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The Gates Of Sleep (2003)

The Gates of Sleep (2003)

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3.81 of 5 Votes: 3
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0756401011 (ISBN13: 9780756401016)

About book The Gates Of Sleep (2003)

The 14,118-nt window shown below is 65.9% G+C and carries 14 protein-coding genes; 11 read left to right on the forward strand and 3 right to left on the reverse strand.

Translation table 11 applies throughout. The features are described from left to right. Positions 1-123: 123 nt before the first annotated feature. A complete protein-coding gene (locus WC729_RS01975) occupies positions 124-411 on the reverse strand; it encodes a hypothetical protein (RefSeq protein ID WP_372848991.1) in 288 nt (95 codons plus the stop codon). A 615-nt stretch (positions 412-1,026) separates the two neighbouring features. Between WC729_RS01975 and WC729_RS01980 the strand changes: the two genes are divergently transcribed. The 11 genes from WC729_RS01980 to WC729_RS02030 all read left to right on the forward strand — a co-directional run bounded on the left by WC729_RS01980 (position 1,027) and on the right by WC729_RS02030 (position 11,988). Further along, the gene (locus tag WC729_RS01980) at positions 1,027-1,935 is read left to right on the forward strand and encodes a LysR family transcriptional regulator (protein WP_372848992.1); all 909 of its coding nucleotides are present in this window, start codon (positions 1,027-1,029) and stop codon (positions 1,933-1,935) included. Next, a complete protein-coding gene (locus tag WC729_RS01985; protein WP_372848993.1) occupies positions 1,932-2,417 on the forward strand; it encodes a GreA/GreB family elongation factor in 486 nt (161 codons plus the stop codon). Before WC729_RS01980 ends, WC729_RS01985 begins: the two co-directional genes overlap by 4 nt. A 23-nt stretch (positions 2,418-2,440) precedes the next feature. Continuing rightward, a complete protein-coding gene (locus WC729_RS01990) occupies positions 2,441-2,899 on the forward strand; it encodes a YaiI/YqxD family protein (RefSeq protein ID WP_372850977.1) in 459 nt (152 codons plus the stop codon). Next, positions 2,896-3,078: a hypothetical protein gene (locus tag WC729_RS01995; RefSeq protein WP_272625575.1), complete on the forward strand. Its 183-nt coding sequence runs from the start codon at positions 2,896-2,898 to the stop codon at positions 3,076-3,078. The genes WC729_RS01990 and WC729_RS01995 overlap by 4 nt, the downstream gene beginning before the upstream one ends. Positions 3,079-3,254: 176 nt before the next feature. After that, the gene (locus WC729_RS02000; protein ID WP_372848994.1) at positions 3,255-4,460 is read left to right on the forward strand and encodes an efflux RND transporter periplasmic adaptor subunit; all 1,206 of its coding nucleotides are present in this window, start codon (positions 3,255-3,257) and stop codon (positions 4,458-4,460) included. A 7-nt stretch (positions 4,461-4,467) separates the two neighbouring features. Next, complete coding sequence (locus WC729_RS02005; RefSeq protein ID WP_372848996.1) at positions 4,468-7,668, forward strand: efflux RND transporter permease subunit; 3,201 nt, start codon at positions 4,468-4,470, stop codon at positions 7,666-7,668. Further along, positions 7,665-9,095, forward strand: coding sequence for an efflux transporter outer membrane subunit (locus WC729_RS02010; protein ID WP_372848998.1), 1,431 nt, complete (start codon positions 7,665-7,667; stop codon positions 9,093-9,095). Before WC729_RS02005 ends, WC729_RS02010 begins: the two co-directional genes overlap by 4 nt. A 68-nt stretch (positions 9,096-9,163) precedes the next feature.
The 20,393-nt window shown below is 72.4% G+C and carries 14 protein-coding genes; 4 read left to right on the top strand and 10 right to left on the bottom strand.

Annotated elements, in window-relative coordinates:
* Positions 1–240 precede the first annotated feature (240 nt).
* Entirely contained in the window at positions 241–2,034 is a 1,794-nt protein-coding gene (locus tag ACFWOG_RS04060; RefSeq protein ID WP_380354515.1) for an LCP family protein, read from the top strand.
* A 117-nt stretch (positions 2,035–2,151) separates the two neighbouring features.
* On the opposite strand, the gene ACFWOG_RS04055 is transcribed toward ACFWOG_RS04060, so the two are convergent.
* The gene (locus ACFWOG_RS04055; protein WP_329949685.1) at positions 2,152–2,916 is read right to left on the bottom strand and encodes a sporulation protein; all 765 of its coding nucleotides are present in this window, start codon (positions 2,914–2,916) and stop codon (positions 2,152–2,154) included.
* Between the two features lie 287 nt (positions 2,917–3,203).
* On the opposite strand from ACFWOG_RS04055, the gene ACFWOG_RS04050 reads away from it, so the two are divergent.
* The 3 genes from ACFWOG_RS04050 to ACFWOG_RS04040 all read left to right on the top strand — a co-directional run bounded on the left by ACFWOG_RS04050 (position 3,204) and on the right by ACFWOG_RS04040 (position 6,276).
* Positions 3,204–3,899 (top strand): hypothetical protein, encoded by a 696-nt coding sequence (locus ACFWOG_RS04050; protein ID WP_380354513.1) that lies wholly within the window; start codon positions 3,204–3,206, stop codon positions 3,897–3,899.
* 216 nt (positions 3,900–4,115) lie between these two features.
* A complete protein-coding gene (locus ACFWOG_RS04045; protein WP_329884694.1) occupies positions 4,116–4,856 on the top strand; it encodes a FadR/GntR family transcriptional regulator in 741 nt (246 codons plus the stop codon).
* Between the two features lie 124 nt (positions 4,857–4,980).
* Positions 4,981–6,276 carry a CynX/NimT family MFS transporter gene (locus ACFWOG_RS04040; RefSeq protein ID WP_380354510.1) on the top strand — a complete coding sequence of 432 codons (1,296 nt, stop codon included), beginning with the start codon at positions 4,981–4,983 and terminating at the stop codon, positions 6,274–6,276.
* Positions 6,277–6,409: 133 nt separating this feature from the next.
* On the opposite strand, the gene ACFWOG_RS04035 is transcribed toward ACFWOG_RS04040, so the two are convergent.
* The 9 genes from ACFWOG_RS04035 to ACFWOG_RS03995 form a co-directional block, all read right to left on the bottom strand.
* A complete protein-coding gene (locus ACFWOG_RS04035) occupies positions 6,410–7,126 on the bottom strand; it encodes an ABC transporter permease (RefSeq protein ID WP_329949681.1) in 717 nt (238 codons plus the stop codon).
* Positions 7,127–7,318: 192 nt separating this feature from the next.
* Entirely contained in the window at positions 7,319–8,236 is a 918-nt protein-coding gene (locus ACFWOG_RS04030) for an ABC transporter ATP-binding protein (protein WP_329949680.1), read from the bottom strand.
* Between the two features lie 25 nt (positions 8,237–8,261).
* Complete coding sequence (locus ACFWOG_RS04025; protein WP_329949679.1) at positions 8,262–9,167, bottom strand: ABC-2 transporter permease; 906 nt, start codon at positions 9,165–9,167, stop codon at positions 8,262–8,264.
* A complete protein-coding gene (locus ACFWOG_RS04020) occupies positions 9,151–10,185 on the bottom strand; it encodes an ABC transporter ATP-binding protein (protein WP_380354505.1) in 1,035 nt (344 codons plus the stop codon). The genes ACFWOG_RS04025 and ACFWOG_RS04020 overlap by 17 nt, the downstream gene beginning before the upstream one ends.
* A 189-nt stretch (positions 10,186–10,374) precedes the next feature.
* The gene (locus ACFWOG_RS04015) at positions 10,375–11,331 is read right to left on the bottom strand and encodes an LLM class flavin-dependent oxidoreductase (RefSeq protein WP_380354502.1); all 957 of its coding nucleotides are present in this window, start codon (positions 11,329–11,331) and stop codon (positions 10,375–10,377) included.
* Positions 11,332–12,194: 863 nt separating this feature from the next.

This is the third book in Ms. Lackey's series of retelling fairy tales with sensible, modern women who happen to be Elemental Magicians. In this "Sleeping Beauty" adaptation, Marina Roeswood has a curse put on her in infancy and is sent away to live with three Elemental Masters, the closest friends of her parents. She grows up, as all of Ms. Lackey's female heroes do, a liberated, educated woman of the early 1900's, this time in the English countryside. Unfortunately, tragedy strikes and Marina is taken away to live with that same aunt who put the curse on her in the first place.The Fire Rose had too much plot and not enough story--The Serpent's Shadow had too much story and not enough plot. The Gates of Sleep finally strikes a balance between the two and the result is horrible. The writing is repetitive, the sentences never end. There's none of the fun love story that we got in Serpent's Shadow or even in Fire Rose--instead, Marina realizes about five pages from the end that "she must have fallen in love with him without realizing it." The plot itself is predictable and populated with shallow characters. Marina herself, supposedly the embodiment of a well-educated and liberal woman, goes contrary to many things that Ms. Lackey has spent several books establishing.And speaking of contradictions, the errors here are blinding. It's as though Ms. Lackey, as she has gotten more and more involved in her "real-world" doings with Magic (formerly spelled Magick, a contrivance now abandoned), has made up new rules that fly in the face of the old ones. It's as though Ms. Lackey made no effort to keep track of things she wrote in earlier novels before writing this one. For example, in Fire Rose Jason Cameron makes a big deal about the fact that Masters of the same Element have difficultly living together. Rose wonders, at the end, if, now that she is an Air Master she will have problems with the local Earth Master because their Elements are opposites. In Gates of Sleep, all four Elements live in harmony. The only difficulty one has with "antagonistic" Elements seems to be in sending messages.Another example--in Serpent's Shaodw, Peter's first lesson to Maya is instruction in layering sheilds, each using their respective element. In Gates of Sleep, we are told that Masters of one Element cannot instruct mages of another Element in the construction and layering of shields.Ms. Lackey, I am a long time fan of your work, but I really wish that you would pay attention to these things! It steals a lot of my enjoyment from what should be pure, unvarnished fantasy. If one insists on placing all the characters in the same world, all the characters should adhere to the rules of that world and not make them up as they go along. Have a little more fun with the characters--I loved the references to previous books, such as the presence of the Circle of Masters in London and Lady Almsley's helping Andrew Pike with his sanitorium. The only thing more fun would have been for Dr. Maya and Peter Scott to show up while Marina was in London!